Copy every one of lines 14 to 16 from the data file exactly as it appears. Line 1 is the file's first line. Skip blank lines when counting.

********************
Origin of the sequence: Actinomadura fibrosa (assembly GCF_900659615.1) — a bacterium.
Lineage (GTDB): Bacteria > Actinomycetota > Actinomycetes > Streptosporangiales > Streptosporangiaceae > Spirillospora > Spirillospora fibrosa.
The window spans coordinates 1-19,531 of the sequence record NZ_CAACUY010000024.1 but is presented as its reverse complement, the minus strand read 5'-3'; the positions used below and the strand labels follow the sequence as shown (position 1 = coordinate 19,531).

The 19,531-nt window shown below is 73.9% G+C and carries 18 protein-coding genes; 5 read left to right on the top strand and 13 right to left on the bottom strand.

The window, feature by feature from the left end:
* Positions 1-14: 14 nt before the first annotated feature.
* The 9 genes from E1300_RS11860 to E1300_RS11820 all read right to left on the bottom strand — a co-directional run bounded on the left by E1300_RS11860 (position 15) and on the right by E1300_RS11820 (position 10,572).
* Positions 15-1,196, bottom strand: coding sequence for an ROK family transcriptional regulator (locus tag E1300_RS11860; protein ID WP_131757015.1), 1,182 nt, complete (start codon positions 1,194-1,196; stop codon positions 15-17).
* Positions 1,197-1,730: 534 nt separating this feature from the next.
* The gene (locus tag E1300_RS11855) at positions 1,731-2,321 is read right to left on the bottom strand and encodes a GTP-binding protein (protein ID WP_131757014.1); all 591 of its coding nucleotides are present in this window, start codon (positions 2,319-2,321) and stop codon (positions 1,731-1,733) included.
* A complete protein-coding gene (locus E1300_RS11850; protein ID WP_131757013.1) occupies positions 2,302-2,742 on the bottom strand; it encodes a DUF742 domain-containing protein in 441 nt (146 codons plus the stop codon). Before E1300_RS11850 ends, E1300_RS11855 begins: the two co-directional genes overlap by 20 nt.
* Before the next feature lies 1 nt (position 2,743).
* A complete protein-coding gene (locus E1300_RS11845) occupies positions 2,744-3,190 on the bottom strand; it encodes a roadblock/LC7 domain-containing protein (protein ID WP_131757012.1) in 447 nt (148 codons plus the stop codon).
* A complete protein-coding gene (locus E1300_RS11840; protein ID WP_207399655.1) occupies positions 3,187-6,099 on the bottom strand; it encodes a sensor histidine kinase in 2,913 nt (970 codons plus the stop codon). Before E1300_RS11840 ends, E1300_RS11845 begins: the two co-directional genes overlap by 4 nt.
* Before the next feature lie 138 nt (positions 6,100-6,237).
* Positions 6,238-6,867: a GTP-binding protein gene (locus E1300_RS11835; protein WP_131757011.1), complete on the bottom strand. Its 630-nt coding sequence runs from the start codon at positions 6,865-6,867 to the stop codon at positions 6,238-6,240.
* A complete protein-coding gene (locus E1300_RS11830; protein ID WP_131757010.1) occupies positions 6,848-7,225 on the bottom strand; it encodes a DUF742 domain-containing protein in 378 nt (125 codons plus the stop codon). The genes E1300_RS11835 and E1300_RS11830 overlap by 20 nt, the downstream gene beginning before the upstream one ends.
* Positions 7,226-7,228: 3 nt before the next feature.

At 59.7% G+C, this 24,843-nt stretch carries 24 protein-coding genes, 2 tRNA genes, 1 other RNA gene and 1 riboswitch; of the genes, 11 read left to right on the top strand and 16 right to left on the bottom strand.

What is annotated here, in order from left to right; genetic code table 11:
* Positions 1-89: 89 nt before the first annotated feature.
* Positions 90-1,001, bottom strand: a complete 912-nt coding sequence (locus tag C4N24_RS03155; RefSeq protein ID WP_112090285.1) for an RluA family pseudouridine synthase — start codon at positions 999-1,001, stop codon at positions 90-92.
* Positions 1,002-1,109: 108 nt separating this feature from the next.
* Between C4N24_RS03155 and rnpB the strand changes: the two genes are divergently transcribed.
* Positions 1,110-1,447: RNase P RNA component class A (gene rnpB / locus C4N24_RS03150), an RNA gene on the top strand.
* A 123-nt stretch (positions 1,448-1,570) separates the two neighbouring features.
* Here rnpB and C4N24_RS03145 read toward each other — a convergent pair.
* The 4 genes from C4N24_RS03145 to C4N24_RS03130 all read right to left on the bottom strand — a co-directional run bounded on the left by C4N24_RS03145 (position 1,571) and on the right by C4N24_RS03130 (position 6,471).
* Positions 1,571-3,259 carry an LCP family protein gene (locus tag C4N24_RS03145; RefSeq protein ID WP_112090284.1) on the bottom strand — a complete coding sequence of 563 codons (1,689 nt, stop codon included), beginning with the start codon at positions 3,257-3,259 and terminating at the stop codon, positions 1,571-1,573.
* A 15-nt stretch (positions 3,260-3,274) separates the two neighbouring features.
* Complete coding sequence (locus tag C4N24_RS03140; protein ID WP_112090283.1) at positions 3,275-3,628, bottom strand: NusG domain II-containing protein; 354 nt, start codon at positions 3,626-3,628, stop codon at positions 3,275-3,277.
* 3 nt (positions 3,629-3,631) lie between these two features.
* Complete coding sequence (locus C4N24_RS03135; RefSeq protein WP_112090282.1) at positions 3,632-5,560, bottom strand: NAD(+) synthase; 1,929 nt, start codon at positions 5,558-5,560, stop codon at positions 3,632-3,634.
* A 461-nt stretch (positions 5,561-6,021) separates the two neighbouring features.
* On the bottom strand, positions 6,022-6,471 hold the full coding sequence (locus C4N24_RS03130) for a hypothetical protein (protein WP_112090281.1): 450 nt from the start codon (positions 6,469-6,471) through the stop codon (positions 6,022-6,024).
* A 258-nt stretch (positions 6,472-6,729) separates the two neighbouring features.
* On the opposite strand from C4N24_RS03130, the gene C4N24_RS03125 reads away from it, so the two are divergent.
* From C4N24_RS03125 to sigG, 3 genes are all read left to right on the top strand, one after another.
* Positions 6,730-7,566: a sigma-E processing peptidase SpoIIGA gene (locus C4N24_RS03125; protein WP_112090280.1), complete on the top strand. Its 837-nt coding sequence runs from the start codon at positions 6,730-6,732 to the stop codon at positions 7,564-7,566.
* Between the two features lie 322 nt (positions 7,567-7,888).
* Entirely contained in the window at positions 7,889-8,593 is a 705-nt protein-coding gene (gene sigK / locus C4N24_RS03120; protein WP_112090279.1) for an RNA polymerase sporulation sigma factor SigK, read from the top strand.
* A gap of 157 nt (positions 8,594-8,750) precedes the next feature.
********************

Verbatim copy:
* A complete protein-coding gene (locus E1300_RS11840; protein ID WP_207399655.1) occupies positions 3,187-6,099 on the bottom strand; it encodes a sensor histidine kinase in 2,913 nt (970 codons plus the stop codon). Before E1300_RS11840 ends, E1300_RS11845 begins: the two co-directional genes overlap by 4 nt.
* Before the next feature lie 138 nt (positions 6,100-6,237).
* Positions 6,238-6,867: a GTP-binding protein gene (locus E1300_RS11835; protein WP_131757011.1), complete on the bottom strand. Its 630-nt coding sequence runs from the start codon at positions 6,865-6,867 to the stop codon at positions 6,238-6,240.